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Injection lasing in organic thin films

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Disposable plastic transistors that light up

Easy processing, mechanical flexibility and low cost drive the intense research carried out in the field of organic semiconductors. Organic light emitting diodes can already be found in cell phone displays and now an organic light-emitting field effect transistor has been demonstrated for the first time.

Energy

Semiconductors are compounds with electrical conductivity midway between that of metals and that of insulators. Diodes and transistors that are the building blocks of modern electronics are made out of semiconducting materials. Until the 50's, plastics, i.e. organic compounds, were thought to be good insulators. After the first reports of conductivity in organic polymers, intense and very fruitful research has started in this area. Organic semiconductor devices have been advanced rapidly over the last few years. Laptop displays, cell phone displays and photovoltaic cells are only a few of the applications these materials have. Organic semiconducting materials have tremendous potential for certain electronics applications and unique properties such as ease of processing, compatibility with mechanically flexible substrates and optoelectronic properties tuned by chemical synthesis. A European research group is the first that has developed an organic light emitting field effect transistor. On a thin film of silicon oxide, tetracene was deposited under ultra high vacuum conditions. The transistor's source and drain electrodes were made out of gold. During operation of the transistor, light emission and the tetracene electroluminescence spectrum were observed. The discovery was made while the group was attempting to tackle the very difficult and still unresolved problem of realizing an organic injection laser. In contrast to the easily produced optically pumped laser diode, the injection laser diode is powered by electric current. The group's six European institutions are closer than ever to fabricating the organic semiconductor able to withstand the high current density required. The consortium has already applied for patents and is seeking support to further develop its research and to explore possible applications.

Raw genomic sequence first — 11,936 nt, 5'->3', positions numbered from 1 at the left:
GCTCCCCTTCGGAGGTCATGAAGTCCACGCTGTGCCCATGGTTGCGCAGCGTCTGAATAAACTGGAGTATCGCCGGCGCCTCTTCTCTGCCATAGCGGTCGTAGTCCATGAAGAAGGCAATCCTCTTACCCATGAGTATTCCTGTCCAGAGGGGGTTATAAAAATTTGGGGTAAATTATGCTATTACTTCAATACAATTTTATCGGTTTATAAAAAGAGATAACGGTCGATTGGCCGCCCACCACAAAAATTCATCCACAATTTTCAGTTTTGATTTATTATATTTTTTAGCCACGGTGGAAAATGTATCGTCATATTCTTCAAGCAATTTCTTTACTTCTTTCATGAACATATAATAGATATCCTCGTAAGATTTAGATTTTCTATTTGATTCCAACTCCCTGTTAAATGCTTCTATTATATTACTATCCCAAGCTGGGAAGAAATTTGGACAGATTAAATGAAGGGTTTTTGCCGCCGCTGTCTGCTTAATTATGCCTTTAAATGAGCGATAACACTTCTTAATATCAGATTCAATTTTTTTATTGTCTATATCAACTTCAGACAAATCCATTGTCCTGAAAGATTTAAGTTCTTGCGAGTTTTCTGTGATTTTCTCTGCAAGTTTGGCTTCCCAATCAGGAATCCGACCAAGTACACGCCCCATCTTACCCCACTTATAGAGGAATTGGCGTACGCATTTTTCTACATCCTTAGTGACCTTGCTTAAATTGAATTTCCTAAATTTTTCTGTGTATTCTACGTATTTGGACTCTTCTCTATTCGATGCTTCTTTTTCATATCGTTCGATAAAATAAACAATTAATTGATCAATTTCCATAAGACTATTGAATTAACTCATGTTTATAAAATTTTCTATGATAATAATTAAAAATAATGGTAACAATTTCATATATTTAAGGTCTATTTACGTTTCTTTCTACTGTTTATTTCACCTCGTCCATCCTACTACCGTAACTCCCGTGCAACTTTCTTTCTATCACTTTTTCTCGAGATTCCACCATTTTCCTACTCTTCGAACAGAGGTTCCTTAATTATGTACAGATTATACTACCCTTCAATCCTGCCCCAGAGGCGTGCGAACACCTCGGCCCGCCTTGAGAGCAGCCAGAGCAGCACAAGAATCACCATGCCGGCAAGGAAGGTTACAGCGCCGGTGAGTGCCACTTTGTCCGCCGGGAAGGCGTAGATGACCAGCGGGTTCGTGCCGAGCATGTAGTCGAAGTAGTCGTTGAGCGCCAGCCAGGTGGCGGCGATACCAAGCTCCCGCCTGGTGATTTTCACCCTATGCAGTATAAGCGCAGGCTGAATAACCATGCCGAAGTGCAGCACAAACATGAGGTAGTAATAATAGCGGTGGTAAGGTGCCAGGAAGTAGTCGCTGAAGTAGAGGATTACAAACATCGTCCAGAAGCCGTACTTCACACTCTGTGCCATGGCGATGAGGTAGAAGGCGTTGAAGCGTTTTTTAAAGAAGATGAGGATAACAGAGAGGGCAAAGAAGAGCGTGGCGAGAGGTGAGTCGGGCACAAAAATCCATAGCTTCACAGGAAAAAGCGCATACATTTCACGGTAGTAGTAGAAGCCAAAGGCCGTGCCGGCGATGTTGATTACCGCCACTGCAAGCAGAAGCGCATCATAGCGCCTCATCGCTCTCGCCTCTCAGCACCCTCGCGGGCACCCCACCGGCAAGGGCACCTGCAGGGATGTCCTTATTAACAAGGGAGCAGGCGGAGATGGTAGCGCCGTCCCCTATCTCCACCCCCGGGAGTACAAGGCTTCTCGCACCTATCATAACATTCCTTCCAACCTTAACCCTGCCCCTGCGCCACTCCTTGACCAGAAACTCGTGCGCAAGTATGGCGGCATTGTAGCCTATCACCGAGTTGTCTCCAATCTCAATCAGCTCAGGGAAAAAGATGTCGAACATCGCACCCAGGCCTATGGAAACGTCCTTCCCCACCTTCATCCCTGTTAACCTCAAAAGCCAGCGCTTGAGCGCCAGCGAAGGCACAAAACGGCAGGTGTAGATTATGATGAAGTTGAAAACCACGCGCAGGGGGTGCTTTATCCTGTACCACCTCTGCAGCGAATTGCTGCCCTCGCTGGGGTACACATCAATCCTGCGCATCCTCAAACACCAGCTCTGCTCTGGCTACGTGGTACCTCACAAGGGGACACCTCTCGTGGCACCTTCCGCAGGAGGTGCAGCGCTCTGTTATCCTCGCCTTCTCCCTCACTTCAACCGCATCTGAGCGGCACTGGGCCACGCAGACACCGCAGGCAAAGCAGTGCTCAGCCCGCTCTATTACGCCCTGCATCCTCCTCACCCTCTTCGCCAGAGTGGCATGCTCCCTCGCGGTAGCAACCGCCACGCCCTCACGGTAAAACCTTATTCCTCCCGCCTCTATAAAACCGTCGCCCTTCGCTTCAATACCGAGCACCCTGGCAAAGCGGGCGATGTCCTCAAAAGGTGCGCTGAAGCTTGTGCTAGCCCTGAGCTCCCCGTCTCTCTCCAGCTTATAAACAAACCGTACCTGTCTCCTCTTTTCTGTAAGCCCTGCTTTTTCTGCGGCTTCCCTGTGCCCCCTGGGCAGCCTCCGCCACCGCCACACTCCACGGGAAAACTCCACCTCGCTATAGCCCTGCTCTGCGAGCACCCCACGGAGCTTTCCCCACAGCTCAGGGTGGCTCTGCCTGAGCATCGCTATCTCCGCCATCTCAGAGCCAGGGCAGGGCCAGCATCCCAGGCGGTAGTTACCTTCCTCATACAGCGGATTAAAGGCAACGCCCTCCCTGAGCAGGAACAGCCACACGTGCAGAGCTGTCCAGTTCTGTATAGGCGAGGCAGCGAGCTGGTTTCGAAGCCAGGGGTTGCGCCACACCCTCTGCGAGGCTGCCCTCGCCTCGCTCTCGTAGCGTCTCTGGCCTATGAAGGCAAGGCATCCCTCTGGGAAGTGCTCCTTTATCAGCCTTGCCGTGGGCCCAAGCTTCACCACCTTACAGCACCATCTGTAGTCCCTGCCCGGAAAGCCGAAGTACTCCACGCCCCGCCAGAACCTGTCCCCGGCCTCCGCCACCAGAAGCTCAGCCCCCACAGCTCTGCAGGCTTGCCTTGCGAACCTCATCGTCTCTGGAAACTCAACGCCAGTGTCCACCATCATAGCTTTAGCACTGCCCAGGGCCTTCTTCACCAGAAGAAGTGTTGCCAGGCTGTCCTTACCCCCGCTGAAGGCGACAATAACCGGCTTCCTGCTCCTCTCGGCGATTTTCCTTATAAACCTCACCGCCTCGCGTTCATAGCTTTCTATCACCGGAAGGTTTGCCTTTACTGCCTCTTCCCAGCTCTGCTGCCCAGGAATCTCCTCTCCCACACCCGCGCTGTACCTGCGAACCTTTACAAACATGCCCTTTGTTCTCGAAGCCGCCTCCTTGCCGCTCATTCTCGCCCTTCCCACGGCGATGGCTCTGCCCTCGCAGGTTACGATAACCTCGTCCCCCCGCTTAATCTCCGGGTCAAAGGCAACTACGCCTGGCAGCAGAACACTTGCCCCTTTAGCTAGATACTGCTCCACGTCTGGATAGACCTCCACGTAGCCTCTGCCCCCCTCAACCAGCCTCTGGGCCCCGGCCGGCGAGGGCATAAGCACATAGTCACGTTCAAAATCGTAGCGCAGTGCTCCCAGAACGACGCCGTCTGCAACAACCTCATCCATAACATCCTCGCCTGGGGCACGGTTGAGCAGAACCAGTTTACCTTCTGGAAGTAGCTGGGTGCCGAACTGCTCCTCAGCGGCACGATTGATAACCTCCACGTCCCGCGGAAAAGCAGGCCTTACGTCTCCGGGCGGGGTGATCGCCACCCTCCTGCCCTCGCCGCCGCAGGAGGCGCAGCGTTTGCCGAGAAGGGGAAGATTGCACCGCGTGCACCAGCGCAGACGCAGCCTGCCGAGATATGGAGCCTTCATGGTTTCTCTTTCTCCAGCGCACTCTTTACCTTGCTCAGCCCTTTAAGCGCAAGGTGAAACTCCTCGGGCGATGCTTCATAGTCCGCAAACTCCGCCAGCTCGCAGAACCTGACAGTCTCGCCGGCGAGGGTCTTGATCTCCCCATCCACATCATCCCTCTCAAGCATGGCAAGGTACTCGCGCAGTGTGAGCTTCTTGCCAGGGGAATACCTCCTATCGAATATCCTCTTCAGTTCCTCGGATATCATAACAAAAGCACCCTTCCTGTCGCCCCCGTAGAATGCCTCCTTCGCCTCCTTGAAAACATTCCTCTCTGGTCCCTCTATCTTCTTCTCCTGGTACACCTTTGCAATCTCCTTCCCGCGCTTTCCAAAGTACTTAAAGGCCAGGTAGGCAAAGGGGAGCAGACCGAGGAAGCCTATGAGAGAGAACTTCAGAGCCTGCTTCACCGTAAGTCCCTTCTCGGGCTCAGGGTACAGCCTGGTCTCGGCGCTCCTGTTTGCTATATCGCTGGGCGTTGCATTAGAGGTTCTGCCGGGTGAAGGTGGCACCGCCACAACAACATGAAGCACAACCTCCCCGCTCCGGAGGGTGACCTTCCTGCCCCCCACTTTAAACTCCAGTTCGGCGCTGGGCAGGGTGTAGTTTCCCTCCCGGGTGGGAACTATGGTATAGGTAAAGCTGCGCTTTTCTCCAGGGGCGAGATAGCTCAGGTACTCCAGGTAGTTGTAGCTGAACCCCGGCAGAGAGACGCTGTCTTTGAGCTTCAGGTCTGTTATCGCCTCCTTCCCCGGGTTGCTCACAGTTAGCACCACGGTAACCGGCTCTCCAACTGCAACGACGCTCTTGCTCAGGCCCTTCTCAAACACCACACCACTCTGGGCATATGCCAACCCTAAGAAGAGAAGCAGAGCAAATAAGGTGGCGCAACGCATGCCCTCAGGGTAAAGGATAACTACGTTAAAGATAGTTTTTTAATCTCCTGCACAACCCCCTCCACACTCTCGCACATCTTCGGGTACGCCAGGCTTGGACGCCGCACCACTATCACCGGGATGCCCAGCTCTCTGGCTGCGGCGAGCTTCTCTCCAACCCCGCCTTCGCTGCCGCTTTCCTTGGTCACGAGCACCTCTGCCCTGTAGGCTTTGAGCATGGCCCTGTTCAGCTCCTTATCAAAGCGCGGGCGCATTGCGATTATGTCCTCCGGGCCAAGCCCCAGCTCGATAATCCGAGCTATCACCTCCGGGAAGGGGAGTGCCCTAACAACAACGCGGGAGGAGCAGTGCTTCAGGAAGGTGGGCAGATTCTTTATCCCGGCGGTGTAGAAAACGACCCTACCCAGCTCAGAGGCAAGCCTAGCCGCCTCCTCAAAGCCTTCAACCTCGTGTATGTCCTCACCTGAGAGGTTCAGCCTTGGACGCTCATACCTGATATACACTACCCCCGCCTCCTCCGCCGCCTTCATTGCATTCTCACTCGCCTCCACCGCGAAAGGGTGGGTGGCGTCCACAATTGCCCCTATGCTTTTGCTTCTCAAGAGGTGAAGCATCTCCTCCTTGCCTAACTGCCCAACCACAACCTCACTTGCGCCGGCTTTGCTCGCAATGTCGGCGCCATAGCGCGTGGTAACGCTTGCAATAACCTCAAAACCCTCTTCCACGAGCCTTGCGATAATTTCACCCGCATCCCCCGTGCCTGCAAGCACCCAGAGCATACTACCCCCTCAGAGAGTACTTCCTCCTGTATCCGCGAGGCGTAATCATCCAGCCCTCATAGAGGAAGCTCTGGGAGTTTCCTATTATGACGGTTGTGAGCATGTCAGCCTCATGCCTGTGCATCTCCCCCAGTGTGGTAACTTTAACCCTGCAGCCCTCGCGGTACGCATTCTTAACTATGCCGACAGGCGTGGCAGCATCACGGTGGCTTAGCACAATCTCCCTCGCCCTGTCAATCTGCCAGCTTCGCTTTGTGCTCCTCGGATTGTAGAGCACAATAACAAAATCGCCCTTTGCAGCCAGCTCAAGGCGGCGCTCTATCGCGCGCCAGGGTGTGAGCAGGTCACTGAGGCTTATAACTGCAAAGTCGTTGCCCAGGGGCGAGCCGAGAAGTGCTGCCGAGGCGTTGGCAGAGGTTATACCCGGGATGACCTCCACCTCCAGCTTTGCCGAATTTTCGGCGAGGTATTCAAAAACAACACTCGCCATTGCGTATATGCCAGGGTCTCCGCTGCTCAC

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8 June 2020